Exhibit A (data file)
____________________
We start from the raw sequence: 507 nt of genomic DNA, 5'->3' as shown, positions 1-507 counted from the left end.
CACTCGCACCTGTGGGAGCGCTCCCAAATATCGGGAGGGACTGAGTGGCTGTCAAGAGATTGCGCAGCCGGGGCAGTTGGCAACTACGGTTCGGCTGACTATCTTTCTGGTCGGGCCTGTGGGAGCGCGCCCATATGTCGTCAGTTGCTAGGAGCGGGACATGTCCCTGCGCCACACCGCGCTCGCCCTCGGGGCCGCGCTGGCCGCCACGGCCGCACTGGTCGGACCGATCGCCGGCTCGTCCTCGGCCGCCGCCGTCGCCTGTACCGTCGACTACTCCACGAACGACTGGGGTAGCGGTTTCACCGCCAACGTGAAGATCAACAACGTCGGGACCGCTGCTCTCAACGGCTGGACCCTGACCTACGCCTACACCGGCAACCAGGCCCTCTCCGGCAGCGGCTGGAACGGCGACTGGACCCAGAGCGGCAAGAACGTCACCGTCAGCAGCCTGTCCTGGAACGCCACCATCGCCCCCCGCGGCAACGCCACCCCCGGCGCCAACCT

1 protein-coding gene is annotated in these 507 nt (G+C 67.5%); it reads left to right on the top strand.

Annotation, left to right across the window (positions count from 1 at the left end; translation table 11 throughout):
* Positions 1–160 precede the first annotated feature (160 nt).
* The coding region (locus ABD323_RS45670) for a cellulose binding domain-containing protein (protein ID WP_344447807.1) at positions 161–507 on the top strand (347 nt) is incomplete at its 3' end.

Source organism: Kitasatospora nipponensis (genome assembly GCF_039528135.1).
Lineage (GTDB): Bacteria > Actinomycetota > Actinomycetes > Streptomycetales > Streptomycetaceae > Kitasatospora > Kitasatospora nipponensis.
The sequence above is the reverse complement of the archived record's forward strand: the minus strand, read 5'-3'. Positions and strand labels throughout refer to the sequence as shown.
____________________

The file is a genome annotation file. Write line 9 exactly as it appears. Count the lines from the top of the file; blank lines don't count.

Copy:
The sequence above is the reverse complement of the archived record's forward strand: the minus strand, read 5'-3'. Positions and strand labels throughout refer to the sequence as shown.